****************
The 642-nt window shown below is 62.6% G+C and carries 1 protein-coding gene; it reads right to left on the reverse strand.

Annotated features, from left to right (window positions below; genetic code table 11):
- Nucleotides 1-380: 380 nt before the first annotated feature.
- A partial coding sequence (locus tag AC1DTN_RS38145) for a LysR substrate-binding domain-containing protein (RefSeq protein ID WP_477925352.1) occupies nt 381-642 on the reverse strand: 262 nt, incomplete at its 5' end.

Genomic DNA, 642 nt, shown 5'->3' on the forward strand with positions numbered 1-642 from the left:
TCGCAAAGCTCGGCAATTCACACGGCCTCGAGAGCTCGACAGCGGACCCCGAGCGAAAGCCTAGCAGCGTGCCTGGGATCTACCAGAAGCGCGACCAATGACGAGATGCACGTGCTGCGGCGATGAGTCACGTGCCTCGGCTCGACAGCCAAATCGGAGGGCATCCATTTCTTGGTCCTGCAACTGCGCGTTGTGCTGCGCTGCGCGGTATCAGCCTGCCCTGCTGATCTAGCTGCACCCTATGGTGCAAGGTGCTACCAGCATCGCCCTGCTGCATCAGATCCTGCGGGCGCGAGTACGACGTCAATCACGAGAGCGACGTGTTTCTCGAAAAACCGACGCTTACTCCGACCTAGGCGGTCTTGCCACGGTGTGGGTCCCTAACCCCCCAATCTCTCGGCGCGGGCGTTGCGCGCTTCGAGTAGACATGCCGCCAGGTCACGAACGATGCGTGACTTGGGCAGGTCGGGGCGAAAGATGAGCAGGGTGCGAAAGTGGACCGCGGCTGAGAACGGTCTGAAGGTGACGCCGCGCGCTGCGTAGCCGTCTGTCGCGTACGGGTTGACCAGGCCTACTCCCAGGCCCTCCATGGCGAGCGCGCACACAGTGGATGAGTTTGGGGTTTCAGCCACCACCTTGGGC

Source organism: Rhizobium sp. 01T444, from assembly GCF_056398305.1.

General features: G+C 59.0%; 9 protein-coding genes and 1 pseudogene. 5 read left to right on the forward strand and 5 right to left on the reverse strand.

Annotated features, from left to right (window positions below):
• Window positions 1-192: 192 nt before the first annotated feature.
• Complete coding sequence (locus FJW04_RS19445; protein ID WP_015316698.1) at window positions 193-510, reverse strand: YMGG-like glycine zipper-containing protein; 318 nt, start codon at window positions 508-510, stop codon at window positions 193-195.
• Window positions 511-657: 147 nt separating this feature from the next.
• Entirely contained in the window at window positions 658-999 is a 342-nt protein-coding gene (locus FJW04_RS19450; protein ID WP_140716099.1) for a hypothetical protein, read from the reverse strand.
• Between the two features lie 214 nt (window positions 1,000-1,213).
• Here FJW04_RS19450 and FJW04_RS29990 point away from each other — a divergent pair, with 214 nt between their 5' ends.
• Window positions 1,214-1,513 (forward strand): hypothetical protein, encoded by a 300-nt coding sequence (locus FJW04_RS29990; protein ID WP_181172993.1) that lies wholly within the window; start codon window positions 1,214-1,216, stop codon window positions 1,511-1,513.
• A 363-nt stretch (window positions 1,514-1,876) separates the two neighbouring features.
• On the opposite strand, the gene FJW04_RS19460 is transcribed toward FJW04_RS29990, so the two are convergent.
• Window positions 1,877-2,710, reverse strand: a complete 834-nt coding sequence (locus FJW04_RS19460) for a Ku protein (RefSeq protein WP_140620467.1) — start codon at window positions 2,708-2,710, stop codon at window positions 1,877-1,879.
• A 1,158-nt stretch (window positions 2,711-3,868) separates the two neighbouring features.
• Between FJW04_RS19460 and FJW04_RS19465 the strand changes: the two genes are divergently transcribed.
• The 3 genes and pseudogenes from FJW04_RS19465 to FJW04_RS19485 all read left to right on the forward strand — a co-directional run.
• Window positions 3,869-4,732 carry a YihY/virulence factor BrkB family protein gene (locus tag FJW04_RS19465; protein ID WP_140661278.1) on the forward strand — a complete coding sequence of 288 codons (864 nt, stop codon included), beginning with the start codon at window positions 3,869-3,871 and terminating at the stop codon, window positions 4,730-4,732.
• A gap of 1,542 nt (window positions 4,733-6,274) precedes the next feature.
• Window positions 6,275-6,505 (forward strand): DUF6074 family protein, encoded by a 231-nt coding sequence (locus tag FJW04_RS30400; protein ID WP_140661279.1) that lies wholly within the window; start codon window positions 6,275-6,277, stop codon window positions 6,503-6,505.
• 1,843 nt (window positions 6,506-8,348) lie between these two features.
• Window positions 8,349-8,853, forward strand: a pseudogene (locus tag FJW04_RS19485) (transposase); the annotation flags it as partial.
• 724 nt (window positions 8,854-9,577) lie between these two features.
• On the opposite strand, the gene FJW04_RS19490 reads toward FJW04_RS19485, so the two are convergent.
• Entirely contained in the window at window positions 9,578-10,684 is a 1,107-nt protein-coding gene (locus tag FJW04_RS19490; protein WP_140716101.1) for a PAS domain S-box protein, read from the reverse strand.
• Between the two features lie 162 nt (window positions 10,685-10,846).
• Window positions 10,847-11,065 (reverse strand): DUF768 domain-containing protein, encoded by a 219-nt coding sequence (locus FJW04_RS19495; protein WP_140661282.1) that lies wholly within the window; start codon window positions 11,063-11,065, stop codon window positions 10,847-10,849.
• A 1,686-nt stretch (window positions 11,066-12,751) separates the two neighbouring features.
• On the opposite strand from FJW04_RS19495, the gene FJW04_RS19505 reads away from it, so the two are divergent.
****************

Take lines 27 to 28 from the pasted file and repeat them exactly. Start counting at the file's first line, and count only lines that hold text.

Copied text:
• Window positions 8,349-8,853, forward strand: a pseudogene (locus tag FJW04_RS19485) (transposase); the annotation flags it as partial.
• 724 nt (window positions 8,854-9,577) lie between these two features.